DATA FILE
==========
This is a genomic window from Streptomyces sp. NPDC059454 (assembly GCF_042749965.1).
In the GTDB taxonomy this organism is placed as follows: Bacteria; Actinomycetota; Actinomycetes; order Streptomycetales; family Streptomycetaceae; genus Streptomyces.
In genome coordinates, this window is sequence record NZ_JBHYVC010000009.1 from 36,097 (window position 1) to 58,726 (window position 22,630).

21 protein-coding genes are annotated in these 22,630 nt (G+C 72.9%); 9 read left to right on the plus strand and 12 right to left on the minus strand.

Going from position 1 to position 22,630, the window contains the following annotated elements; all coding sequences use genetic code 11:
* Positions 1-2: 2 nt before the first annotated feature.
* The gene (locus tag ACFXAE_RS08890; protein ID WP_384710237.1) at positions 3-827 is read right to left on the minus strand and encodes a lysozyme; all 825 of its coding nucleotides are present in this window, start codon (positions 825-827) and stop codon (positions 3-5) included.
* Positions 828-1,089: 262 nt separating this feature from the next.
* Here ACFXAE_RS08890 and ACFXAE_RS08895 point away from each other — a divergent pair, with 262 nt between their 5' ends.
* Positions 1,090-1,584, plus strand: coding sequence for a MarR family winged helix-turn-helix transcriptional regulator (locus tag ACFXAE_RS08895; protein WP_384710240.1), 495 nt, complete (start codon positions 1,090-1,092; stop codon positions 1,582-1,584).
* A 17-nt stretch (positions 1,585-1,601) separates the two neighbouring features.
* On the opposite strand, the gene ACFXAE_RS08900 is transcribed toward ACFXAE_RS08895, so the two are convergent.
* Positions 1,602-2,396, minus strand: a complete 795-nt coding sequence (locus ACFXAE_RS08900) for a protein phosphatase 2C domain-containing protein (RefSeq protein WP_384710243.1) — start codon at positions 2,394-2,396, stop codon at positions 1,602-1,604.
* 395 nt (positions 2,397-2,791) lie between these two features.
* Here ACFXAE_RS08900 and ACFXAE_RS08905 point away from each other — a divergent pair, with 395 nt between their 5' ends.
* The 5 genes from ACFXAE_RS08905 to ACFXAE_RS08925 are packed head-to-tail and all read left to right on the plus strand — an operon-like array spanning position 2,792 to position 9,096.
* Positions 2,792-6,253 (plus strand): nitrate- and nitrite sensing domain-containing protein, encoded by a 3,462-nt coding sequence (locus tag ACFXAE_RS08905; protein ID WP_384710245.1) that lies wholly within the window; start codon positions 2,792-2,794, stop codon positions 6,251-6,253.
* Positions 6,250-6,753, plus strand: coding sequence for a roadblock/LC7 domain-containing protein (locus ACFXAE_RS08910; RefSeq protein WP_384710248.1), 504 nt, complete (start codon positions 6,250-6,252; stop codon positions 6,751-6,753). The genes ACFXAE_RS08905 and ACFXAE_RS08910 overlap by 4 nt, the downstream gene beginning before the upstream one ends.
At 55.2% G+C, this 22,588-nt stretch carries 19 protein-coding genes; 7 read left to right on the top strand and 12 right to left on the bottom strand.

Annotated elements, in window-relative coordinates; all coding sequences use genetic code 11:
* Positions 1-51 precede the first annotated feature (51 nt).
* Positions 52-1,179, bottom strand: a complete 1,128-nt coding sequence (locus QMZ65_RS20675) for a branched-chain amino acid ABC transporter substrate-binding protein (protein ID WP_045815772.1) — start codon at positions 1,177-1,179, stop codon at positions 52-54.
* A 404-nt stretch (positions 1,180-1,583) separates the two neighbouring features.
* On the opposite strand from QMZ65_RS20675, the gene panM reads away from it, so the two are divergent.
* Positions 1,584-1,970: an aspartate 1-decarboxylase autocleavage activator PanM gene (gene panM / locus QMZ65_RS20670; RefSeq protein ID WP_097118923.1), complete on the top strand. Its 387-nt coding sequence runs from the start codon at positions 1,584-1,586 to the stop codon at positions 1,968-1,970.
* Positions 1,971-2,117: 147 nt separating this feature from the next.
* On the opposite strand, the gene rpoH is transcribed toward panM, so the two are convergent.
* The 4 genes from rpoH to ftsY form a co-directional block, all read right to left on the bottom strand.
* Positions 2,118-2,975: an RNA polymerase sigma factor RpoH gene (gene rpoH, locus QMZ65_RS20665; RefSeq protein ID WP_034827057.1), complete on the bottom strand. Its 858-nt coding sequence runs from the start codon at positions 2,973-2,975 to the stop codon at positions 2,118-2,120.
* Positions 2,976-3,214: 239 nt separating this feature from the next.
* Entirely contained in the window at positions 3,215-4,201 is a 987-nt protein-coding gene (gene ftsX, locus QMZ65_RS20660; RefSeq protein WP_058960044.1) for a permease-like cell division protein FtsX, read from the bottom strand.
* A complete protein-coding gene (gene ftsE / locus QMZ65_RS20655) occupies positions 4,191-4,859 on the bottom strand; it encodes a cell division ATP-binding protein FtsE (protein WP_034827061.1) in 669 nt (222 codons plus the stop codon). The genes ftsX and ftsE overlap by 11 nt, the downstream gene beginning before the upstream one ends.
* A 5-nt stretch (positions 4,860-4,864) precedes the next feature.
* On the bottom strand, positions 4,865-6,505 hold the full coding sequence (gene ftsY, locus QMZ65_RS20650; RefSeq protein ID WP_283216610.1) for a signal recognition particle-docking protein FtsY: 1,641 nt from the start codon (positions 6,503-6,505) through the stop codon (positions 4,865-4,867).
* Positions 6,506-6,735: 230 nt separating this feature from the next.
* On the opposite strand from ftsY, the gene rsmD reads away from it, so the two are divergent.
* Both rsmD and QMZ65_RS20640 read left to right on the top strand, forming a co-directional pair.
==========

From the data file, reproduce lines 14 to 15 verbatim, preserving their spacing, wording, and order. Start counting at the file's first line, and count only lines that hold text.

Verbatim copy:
* 395 nt (positions 2,397-2,791) lie between these two features.
* Here ACFXAE_RS08900 and ACFXAE_RS08905 point away from each other — a divergent pair, with 395 nt between their 5' ends.